The admonitions to business travelers headed to other countries should be familiar by now: Keep your laptop with you at all times. Stay off public Wi-Fi networks. Don’t send unencrypted files over the internet.
But not all travelers are heeding them, and many are unaware of the foreign hackers and state-sponsored spies who are taking advantage of their lax security practices.
“There’s a difficult intersection between convenience and security,” said Samantha Ravich, who studies cyber-enabled economic warfare at the Foundation for Defense of Democracies, a policy institute focusing on national security. It takes more time to work abroad in the most secure way, and she said she will “often see executives hanging their head somewhat sheepishly when I ask who in the room follows all the security protocols.”
The theft of technical product specifications, investment plans, research on mergers and acquisitions, marketing plans and other information can have consequences beyond loss of revenue and market position, Ms. Ravich told the Senate Foreign Relations Committee earlier this year. She described potential large-scale effects of state-sponsored economic warfare, which, she said, could disrupt the delivery of items crucial for manufacturing, malware incidents that could disrupt travel and cyberattacks that could force companies to shut down their websites.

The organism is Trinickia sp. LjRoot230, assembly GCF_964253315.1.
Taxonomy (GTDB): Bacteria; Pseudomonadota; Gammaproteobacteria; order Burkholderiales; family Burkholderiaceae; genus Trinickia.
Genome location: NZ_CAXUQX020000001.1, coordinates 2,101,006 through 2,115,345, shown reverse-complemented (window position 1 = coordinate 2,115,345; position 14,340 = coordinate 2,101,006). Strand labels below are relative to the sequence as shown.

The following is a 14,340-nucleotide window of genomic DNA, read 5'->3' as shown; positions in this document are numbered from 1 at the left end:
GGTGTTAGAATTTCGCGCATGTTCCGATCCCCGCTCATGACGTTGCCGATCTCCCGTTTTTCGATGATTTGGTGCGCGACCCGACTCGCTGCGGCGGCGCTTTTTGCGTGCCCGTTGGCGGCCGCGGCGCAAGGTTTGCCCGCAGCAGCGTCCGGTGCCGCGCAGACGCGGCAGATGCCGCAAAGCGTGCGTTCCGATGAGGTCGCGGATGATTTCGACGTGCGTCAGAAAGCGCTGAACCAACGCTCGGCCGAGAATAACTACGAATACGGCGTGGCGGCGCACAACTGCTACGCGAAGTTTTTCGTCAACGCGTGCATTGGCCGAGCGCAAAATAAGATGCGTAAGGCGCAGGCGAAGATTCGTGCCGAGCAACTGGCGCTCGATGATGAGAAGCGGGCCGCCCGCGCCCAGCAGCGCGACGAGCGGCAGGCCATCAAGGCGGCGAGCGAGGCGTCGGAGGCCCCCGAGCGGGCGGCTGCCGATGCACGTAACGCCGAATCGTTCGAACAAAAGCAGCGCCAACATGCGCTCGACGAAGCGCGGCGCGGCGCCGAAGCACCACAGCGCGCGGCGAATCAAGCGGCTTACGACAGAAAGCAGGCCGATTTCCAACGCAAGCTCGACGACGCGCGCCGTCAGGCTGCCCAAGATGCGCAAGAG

The problem of intellectual property theft is not new, but it is now much more widespread. “Placing listening devices in conference rooms, hotels and restaurants is traditional espionage 101,” Ms. Ravich said. But with tools like tiny inexpensive cameras and microphones or compromised Wi-Fi networks, corporate or state-sponsored industrial espionage “can be done cheaply and at scale,” she said.
Multiple microphones in a conference center, for instance, can be recording constantly, and those recordings can be fed into natural language processing software trained to flag certain words and report those conversations. “It’s not just a guy with headphones listening in the next room anymore,” Ms. Ravich said.
Communicating over the internet while overseas can be especially fraught, said Nicole Miller, an independent consultant in San Francisco who helps companies communicate with employees and customers on cybersecurity issues. “Assume any data, any information you transmit can be taken by a hacker, nation-state or another business,” she said. “These are not pedestrian tools they are using. They are extremely sophisticated.”
Physical security of phones, tablets and laptops is as important as cyber protection, Ms. Miller said. “Don’t leave your laptop or papers in your hotel room when you go out,” she said. A hotel room safe should not even be considered secure.
Ms. Miller said she advised travelers to create complex passwords for their devices and all of their online accounts, to use two-factor authentications whenever possible and to avoid plugging other people’s USB drives or other external hardware into their computers.
Laptops should also be wiped clean of any data and software at the end of the trip, she said. “Your device could have been altered, your data could have been altered,” without your realizing it, Ms. Miller said.
Sometimes circumstances beyond travelers’ control expose their information, as when customs officers in another country seize a person’s device and copy its contents, she said. “That’s why any information not absolutely required for a trip should remain at the office,” Ms. Miller said.